10 Terrifying Wikipedia Entries To Shriek Over

What's that? You've already watched the entire section of cerebral, gritty horror movies with a strong female lead on Netflix? Well, you'll be needing something new to occupy your time this Hallows Eve. Luck for you, there's the Internet, which is full of terrifying stories.
Some of them are true, some of them not so much, but all of them are on Wikipedia — which means they're worth spending several hours procrastinating. Enjoy these 10, and if you're hankering for more scary stuff, may we suggest /r/nosleep?
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Photo: Courtesy of Wikipedia.
Trepanation

Drilling a hole through someone's brain sounds like an excellent remedy for all manner of diseases, right? It's important to let your brain air out every once in a while. Technically speaking, the process of trepanation is still used in some modern-day surgical procedures, but its most gruesome uses were intended to cure all kinds of illnesses, from migraines to epilepsy. It's one of the earliest examples of surgery known to man, having been found on skulls dating back to 6500 B.C.E.
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Photo: Courtesy of Wikipedia.
Self-Cannibalism

It happens from time to time in mythology, like this friendly Ouroboros pictured here, as well as in Game of Thrones. But, the worst part about autocannibalism is that you yourself are guilty of it. Every single day you swallow dead cells from your tongue and cheeks! And, if you bite your nails, it's even worse! Look at you! You're awful!
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Photo: Courtesy of Wikipedia.
Thoughtography

We all know that The Ring, in addition to being terrifying, is a highly scientific film. So, it makes sense that there's an official term for the psychic "burning" of images onto various media. There have been several examples of people able to do this in real life; although, of course, none of them are exactly substantiated by independent, scientifically creditable parties.
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Photo: Courtesy of Wikipedia.
Ronald DeFeo, Jr.

The credibility of the Amityville Horror stories has never been without scrutiny, but the murder that happened in the house and supposedly caused subsequent hauntings is 100% true.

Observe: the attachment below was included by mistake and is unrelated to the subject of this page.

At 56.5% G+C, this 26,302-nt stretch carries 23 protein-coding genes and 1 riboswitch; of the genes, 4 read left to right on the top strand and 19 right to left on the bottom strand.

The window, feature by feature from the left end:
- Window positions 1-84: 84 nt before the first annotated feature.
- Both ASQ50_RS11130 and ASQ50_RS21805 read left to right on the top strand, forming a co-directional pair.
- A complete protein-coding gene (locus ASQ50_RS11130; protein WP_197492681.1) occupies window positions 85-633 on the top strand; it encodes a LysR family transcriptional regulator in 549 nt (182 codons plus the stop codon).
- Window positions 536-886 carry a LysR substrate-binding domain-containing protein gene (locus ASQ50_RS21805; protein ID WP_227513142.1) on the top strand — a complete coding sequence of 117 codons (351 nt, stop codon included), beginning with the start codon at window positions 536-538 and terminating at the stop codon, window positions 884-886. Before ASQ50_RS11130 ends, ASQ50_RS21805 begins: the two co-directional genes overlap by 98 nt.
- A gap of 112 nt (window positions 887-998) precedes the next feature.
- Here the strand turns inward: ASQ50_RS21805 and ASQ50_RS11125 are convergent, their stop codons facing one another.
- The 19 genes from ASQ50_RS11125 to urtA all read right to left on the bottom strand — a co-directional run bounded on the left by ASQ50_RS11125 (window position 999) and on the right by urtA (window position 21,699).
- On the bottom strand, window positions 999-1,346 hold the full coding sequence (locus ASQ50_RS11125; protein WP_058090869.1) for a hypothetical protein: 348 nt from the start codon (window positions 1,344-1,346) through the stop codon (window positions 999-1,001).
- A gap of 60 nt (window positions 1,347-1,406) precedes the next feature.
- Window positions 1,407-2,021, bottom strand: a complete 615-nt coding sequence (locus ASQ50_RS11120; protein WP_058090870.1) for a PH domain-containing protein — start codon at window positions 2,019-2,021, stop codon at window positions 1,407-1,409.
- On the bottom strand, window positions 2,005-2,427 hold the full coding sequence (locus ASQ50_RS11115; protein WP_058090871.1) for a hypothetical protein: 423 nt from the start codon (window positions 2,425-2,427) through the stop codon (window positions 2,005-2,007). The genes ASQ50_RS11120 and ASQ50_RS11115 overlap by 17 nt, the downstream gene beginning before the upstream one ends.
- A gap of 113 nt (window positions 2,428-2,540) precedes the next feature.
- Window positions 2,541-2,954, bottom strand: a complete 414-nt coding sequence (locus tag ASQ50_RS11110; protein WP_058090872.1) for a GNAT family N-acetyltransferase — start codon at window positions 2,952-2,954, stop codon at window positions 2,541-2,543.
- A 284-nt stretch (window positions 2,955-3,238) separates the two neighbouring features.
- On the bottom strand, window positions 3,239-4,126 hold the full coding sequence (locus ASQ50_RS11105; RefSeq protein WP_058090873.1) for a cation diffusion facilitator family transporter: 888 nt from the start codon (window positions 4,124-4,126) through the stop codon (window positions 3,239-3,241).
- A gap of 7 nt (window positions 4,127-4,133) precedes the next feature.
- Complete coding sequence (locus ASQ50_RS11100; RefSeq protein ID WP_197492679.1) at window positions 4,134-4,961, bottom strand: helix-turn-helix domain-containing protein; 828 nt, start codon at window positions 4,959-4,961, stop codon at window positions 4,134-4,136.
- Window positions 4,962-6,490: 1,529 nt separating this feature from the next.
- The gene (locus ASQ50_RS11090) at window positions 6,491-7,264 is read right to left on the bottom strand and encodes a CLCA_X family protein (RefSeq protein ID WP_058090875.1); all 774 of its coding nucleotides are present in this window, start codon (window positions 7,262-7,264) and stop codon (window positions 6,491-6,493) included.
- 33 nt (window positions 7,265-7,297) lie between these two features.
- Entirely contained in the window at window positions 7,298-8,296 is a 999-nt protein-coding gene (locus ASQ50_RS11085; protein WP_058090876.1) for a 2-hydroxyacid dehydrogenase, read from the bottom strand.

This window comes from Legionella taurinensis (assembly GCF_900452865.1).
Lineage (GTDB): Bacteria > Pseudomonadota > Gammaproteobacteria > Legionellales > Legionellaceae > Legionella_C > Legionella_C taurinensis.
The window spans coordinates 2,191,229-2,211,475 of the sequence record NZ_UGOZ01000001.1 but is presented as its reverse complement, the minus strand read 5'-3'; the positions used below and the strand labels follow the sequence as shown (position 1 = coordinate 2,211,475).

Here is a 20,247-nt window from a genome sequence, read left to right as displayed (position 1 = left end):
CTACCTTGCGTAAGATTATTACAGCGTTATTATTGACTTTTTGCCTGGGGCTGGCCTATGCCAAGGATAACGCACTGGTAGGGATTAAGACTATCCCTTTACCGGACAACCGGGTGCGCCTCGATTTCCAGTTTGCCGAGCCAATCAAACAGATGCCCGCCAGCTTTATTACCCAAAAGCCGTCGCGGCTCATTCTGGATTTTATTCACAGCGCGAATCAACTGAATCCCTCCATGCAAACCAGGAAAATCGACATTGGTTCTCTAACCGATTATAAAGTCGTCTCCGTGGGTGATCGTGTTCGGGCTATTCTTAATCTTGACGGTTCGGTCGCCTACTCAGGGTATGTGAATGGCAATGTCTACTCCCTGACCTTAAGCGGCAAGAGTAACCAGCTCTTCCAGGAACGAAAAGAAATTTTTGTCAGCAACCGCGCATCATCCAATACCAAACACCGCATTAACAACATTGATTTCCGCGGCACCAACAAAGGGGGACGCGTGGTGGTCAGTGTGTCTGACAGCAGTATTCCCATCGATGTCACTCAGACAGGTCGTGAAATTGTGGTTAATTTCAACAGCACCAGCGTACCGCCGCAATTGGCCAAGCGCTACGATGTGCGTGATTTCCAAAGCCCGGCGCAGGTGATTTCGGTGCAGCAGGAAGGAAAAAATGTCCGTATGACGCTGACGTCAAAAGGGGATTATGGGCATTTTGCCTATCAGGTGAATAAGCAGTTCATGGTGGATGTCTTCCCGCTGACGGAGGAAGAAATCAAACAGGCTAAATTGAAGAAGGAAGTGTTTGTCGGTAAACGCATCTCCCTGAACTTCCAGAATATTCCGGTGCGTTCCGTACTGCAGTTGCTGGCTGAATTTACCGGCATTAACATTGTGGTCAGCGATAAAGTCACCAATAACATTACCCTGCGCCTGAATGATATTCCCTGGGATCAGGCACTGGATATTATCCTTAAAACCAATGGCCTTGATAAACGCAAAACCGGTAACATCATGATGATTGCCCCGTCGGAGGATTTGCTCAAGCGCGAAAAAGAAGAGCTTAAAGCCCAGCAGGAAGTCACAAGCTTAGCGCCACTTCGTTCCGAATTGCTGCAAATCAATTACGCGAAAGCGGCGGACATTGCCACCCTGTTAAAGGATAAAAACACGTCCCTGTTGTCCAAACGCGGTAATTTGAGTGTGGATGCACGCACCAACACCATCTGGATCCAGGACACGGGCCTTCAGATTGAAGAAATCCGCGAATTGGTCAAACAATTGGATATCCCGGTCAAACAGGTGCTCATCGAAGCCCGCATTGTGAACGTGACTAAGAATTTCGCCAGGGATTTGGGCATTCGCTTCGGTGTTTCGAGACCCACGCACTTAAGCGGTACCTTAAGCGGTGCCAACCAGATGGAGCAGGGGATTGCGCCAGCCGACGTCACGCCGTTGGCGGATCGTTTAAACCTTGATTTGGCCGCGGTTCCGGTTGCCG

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Photo: Courtesy of Wikipedia.
Premature Burial

Presumably, there is no need to explain why being buried alive is a terrible nightmare. However, we will take this opportunity to point out one example, which only lives on the Spanish-language side of Wikipedia: Rufina Cambaceres. Her grave in Buenos Aires' Recoleta cemetery is a haunting to behold. She died on her 19th birthday — or so doctors thought. Nowadays, the story goes that she was suffering from a temporary condition that made her completely rigid and unresponsive. After coming to a few days after her "death," she attempted to escape but eventually died from asphyxiation. It's said that area residents heard screams coming from her tomb and thought it was haunted.
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Photo: Courtesy of Wikipedia.
Unit 731

This chemical warfare research facility operated during WWII in Northeastern China. It sounds like the stuff of legend, but sadly, it's all true. Experts estimate that over 3,000 people were killed during the experiments that went on during the top-secret program, and victims ranged from prisoners of war to civilians and members of marginalized groups in Japanese colonies.
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Photo: Courtesy of Wikipedia.
The Mary Celeste

This British vessel had only been at sea for a matter of weeks when the entire crew disappeared. Not died. Disappeared. The ship was found abandoned with one lifeboat missing; though, there was ample food aboard, and no known storms or other natural anomalies had occurred to explain the crew's absence.
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Photo: Courtesy of Wikipedia.
Ediacaran Biota

You may have to be a major nerd to be interested in this one, but much like the crew of the aforementioned Mary Celeste, this fun-loving organism disappeared entirely from Earth's gene pool after flourishing for some hundred million years. What happened? We're not going to say aliens were involved, but you know we're all thinking it.
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Photo: Courtesy of Wikipedia.
The New England Vampire Panic

Who needs a witch trial when you've got a vampire panic? This was one of many occasions when a lack of medical explanation led to pseudoscientific persecution. In the late 19th century, people in towns suffering from an outbreak of tuberculosis decided that the disease was being caused by "undead vampires" sucking the life out of their living relatives. They then proceeded to exhume said vampires' bodies, extract their hearts, burn them, and mix them up in a cocktail, which was then fed to the ailing. Needless to say, it didn't work.
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Photo: Courtesy of Wikipedia.
The Bloop

The NOAA has been baffled trying to explain a low-frequency sound detected emanating from the deep ocean off the tip of South America. Much louder than whale calls, scientists did not believe the "Bloop" to be coming from any man-made machinery, nor did it seem likely that it was related to earthquakes or volcanoes. Clearly, they need to see Pacific Rim.

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